Essay by Yann LeCun and Jacob Browning: “If there is one constant in the field of artificial intelligence it is exaggeration: there is always breathless hype and scornful naysaying. It is helpful to occasionally take stock of where we stand.
The dominant technique in contemporary AI is deep learning (DL) neural networks, massive self-learning algorithms which excel at discerning and utilizing patterns in data. Since their inception, critics have prematurely argued that neural networks had run into an insurmountable wall — and every time, it proved a temporary hurdle. In the 1960s, they could not solve non-linear functions. That changed in the 1980s with backpropagation, but the new wall was how difficult it was to train the systems. The 1990s saw a rise of simplifying programs and standardized architectures which made training more reliable, but the new problem was the lack of training data and computing power.
In 2012, when contemporary graphics cards could be trained on the massive ImageNet dataset, DL went mainstream, handily besting all competitors. But then critics spied a new problem: DL required too much hand-labelled data for training. The last few years have rendered this criticism moot, as self-supervised learning has resulted in incredibly impressive systems, such as GPT-3, which do not require labeled data.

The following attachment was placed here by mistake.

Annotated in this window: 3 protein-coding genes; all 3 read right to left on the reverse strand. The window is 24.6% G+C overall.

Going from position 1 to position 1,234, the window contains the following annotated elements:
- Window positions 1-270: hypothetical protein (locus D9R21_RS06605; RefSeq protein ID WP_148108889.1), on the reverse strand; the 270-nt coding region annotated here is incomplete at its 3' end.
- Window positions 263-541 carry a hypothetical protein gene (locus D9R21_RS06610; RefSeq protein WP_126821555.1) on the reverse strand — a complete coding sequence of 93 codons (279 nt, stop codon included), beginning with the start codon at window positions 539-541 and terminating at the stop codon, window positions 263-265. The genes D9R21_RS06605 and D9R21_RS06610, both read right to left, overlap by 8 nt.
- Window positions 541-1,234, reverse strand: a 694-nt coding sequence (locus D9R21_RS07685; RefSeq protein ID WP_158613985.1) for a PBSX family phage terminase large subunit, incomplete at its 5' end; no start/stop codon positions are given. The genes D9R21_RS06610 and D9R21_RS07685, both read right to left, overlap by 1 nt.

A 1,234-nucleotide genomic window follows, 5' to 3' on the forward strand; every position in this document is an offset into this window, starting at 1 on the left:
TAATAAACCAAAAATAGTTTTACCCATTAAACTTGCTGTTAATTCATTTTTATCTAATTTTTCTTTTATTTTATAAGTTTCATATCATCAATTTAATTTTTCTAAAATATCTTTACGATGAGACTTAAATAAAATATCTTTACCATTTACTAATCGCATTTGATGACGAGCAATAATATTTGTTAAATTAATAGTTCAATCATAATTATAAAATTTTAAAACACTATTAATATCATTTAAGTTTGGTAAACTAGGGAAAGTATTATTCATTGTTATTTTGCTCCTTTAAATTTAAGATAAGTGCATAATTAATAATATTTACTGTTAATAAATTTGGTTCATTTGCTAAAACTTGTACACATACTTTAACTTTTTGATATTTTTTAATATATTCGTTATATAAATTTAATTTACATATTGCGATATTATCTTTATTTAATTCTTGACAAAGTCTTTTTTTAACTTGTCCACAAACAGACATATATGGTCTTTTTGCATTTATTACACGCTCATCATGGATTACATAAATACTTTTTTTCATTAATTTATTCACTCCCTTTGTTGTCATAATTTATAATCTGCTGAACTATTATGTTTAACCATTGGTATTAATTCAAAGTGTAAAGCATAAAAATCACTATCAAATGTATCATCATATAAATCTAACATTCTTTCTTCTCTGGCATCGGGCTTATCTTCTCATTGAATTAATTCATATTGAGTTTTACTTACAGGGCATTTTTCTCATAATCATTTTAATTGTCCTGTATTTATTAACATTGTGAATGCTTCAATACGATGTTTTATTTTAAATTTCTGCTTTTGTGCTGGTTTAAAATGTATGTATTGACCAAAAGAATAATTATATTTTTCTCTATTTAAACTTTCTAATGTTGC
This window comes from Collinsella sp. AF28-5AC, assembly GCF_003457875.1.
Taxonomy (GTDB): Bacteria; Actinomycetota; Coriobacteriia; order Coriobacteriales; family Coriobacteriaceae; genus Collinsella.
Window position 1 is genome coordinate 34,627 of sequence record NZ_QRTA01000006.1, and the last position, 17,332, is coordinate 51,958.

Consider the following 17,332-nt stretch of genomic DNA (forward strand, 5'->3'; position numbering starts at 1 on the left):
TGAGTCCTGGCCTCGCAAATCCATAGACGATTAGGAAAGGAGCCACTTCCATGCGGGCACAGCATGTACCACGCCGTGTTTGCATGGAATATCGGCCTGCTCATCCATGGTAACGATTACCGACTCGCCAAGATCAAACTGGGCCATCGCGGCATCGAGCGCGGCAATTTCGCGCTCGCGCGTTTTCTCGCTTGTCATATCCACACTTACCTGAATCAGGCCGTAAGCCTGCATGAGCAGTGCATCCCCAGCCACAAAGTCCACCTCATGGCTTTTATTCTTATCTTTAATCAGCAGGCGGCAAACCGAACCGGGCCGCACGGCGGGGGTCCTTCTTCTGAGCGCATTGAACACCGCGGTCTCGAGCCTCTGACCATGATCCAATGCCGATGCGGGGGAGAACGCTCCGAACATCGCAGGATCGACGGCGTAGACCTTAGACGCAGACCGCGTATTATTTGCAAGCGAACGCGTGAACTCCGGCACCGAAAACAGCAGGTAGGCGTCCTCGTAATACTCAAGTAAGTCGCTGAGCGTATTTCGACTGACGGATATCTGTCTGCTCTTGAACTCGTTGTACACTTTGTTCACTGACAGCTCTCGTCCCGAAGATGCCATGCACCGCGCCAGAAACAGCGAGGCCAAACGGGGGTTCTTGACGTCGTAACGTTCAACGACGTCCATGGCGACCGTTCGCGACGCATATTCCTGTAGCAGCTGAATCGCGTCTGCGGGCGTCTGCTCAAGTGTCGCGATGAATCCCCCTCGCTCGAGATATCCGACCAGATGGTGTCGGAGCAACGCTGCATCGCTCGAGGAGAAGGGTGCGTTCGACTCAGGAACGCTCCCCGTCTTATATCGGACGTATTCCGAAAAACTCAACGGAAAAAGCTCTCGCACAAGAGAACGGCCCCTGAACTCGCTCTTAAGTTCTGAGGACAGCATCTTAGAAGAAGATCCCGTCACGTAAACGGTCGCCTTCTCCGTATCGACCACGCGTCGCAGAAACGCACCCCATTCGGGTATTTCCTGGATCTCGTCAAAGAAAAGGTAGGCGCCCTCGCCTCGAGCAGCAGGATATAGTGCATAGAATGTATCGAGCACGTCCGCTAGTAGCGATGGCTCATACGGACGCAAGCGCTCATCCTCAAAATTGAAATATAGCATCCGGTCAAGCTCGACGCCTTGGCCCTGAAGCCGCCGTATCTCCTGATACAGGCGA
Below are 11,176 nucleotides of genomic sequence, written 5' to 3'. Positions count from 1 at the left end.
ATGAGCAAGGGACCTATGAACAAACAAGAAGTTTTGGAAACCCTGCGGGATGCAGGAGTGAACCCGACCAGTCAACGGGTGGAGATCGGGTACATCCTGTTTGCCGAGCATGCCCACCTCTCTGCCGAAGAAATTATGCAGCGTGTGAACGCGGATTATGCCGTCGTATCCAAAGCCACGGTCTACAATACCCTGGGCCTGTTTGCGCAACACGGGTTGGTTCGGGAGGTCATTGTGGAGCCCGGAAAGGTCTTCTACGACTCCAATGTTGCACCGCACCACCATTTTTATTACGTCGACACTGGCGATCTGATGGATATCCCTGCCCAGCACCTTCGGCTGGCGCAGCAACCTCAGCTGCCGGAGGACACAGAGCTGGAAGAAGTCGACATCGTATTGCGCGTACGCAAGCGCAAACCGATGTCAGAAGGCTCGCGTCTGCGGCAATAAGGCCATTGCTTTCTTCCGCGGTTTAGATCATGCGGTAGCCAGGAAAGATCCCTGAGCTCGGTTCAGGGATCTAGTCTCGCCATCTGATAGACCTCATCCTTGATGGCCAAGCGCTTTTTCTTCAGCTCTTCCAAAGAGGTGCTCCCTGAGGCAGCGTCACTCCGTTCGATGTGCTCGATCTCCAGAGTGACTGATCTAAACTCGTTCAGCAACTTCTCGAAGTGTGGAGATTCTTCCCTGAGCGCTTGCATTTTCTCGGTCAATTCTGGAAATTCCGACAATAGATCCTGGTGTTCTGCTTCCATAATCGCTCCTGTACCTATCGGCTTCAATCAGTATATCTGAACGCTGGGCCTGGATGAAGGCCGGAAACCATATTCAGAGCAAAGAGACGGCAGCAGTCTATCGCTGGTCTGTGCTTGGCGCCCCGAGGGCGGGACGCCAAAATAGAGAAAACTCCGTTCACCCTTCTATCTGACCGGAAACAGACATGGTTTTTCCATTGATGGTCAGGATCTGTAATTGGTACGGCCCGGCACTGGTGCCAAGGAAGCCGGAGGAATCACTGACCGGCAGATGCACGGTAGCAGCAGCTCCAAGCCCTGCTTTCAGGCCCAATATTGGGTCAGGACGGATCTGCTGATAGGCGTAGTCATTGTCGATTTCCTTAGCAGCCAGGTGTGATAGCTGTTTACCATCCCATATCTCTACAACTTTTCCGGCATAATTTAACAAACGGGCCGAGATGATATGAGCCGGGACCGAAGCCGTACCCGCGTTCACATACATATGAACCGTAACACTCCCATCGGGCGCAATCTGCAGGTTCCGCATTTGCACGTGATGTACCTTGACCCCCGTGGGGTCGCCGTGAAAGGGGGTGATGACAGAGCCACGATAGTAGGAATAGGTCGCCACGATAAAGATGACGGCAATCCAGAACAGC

Today’s seemingly insurmountable wall is symbolic reasoning, the capacity to manipulate symbols in the ways familiar from algebra or logic. As we learned as children, solving math problems involves a step-by-step manipulation of symbols according to strict rules (e.g., multiply the furthest right column, carry the extra value to the column to the left, etc.). Gary Marcus, author of “The Algebraic Mind”and co-author (with Ernie Davis) of “Rebooting AI,”recently argued that DL is incapable of further progress because neural networks struggle with this kind of symbol manipulation. By contrast, many DL researchers are convinced that DL is already engaging in symbolic reasoning and will continue to improve at it.
At the heart of this debate are two different visions of the role of symbols in intelligence, both biological and mechanical: one holds that symbolic reasoning must be hard-coded from the outset and the other holds it can be learned through experience, by machines and humans alike. As such, the stakes are not just about the most practical way forward, but also how we should understand human intelligence — and, thus, how we should pursue human-level artificial intelligence…(More)”.